OWINGS MILLS — The maestro is in the building today, orchestrating his act with finger pointing, gestures, yelling and lots of audibles at the line of scrimmage.
Some of it is authentic and some of it is nothing more than smoke.
The presence of Indianapolis Colts legendary quarterback Peyton Manning at M&T Bank Stadium offers the truest test yet of the Baltimore Ravens’ inconsistent defense.
For the Ravens (5-4) to topple the undefeated Colts (9-0), they’ll need to defy the odds against a quarterback who has traditionally owned this defense and has ruled the league this year.
Defending Manning means more than reacting quickly and decisively to his powerful right arm. It’s a matter of also conquering his brain because he’s regarded as the most intellectual quarterback in the NFL.
"Peyton’s like an offensive coordinator with a strong arm," cornerback Domonique Foxworth said. "Whatever you show him on the field early, he’s going to remember it. When you come back to it, he’ll be ready for it and have an answer prepared. It’s important to show him some different looks and keep him off-balance."
That feat is rarely accomplished, though, against Manning.
He has engineered six consecutive victories over Baltimore, including a playoff win.
And he has completed 157 of 244 career passes against the Ravens for 16 touchdown passes, three interceptions and a 106.1 passer rating.
“I don’t really get into what happened in games past,” Manning said during a conference call with Baltimore reporters. “The key is just trying to execute, trying to protect the ball. You have to be kind of aggressive and patient together. In a lot of ways those are opposite words, but I think that’s important. It’s always a great challenge playing against these guys.”
Despite having to adjust to new personnel this year with wide receivers Austin Collie and Pierre Garcon with Marvin Harrison released during the offseason and Anthony Gonzalez sidelined with a knee injury, Manning is still the scourge of NFL defenses.
He leads the NFL with 2,872 passing yards, 20 touchdowns, 249 completions, 357 attempts and a 69.7 completion percentage.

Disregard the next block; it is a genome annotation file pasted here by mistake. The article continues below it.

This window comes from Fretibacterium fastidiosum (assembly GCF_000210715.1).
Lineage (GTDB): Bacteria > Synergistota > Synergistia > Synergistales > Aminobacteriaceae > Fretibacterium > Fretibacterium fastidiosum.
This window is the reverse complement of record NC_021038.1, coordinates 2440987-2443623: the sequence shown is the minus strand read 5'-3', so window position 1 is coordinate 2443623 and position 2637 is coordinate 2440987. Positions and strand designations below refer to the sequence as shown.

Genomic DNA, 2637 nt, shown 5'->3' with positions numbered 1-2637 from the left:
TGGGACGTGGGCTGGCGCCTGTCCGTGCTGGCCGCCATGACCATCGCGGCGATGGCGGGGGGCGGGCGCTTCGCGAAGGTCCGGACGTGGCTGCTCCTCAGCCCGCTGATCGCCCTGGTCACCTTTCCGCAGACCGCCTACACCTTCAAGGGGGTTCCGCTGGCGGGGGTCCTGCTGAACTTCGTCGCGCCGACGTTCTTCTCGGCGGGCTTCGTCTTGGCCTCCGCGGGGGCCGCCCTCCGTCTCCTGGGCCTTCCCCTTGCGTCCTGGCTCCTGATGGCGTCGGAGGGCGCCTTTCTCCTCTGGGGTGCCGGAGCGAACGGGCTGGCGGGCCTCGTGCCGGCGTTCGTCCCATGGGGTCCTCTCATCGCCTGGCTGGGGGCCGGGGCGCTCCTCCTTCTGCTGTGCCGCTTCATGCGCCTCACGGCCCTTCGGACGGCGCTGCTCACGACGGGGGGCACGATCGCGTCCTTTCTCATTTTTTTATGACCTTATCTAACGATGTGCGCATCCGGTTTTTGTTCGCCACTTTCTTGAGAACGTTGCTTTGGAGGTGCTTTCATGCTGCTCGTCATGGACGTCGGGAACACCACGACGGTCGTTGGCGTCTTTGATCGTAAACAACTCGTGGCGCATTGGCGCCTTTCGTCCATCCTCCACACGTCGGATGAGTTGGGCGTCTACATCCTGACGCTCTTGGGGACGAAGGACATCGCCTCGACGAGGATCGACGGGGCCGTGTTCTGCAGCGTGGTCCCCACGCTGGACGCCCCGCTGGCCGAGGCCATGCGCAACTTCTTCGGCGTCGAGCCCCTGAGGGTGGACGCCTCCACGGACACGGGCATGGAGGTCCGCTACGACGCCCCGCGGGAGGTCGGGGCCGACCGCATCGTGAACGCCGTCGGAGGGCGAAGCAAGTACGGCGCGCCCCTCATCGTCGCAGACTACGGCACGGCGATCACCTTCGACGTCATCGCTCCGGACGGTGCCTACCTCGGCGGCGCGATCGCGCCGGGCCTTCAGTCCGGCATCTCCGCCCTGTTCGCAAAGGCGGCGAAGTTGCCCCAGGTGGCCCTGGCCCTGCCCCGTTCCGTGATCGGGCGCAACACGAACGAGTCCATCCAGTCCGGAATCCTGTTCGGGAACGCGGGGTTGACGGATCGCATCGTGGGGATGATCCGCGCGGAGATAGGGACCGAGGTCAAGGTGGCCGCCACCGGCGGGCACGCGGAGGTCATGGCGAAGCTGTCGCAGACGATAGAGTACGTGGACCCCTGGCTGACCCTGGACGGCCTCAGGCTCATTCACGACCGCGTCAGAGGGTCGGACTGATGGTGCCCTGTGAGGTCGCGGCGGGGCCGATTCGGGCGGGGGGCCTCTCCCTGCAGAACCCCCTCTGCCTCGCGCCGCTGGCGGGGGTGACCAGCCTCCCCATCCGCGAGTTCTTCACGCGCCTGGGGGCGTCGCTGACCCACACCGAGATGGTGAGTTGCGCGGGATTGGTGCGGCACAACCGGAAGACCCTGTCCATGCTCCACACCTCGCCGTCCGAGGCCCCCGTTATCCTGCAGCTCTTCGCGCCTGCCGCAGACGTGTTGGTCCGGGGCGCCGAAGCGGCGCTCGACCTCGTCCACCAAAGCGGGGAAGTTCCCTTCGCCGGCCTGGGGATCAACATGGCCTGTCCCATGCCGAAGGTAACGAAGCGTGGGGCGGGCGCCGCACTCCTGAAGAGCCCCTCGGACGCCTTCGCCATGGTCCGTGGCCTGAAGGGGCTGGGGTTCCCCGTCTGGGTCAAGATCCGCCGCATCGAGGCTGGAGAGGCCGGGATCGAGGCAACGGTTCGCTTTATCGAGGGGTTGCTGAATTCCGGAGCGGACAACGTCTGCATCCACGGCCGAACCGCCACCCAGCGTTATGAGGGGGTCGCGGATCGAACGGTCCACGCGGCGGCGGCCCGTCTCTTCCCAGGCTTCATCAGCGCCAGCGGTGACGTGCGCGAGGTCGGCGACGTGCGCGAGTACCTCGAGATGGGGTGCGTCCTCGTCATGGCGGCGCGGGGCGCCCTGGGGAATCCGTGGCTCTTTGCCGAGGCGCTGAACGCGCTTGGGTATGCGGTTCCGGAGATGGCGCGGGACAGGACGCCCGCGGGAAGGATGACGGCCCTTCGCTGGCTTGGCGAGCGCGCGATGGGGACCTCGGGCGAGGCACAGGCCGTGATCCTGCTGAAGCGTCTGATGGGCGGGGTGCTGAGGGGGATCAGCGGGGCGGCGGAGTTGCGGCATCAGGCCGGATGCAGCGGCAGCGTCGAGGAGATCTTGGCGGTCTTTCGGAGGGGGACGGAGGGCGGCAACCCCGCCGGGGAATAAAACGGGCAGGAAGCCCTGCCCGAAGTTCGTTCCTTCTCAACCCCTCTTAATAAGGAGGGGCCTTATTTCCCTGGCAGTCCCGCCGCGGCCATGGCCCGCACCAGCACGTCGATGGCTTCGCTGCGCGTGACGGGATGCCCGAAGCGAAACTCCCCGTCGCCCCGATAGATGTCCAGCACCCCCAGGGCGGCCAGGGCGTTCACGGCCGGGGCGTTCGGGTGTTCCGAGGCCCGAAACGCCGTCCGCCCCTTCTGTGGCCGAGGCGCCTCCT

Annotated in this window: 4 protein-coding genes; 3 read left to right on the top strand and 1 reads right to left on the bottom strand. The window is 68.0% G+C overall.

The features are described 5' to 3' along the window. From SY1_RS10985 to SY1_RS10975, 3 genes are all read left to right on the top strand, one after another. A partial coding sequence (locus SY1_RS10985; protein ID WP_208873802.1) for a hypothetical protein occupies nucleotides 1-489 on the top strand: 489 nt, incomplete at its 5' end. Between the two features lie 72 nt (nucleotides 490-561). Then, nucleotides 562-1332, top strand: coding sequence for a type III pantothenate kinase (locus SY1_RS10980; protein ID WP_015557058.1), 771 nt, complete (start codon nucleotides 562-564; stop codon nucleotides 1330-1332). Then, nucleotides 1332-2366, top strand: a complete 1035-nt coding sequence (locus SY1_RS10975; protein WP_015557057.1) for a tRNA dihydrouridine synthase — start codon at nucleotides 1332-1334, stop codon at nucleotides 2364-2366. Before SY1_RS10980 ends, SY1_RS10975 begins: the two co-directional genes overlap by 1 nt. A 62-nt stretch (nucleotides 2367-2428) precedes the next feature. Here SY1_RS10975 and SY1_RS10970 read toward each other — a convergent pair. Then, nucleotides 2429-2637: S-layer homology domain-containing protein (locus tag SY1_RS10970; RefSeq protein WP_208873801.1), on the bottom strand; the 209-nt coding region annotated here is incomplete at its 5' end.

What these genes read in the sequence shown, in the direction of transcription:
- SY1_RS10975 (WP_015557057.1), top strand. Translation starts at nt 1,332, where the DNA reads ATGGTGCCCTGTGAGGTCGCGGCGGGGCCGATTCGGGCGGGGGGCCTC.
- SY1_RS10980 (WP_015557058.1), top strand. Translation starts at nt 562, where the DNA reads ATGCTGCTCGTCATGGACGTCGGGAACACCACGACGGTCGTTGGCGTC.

"What haven’t we seen from Peyton Manning this year?" Ravens coach John Harbaugh said. "He’s won three or four games for them, basically, at the end. Some people say he’s playing better than any quarterback that’s ever played in the history of the game."
For the Ravens’ up-and-down secondary and pass defense that ranks 13th in the NFL, this is a chance to prove themselves after falling short against many of the elite quarterbacks in the league this year.
That includes the San Diego Chargers’ Philip Rivers, the New England Patriots’ Tom Brady, the Cincinnati Bengals’ Carson Palmer and the Minnesota Vikings’ Brett Favre.
Over the past two weeks, the pass coverage has improved.
Especially in the second half of a loss to the Bengals, and they exploited Cleveland Browns quarterback Brady Quinn during a 16-0 win Monday night where they intercepted him twice and held him to 99 yards, 13 completions and a 23.5 passer rating.
Manning and Quinn are at polar opposite ends of the quarterback spectrum, though.
"Definitely, I think we’re ready to the challenge against anybody," cornerback Fabian Washington said. "We get a lot of criticism, but we’re starting to play good football."
Why the sudden change?
Washington believes the Ravens have finally stopped playing uptight football with no pass interference penalties committed against Cleveland.